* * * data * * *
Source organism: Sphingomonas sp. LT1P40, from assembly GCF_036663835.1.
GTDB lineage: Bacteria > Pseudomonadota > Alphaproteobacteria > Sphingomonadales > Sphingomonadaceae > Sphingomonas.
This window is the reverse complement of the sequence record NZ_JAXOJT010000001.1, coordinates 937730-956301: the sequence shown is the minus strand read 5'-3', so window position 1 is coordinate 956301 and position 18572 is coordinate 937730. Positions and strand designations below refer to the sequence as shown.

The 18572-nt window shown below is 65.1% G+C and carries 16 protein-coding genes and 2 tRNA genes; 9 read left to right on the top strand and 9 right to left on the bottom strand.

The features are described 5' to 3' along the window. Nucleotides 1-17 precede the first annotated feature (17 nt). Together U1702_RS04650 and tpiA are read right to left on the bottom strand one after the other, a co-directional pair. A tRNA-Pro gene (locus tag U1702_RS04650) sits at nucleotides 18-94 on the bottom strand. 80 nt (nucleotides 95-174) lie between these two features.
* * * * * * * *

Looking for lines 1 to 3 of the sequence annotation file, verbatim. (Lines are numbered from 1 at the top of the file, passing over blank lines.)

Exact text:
Source organism: Sphingomonas sp. LT1P40, from assembly GCF_036663835.1.
GTDB lineage: Bacteria > Pseudomonadota > Alphaproteobacteria > Sphingomonadales > Sphingomonadaceae > Sphingomonas.
This window is the reverse complement of the sequence record NZ_JAXOJT010000001.1, coordinates 937730-956301: the sequence shown is the minus strand read 5'-3', so window position 1 is coordinate 956301 and position 18572 is coordinate 937730. Positions and strand designations below refer to the sequence as shown.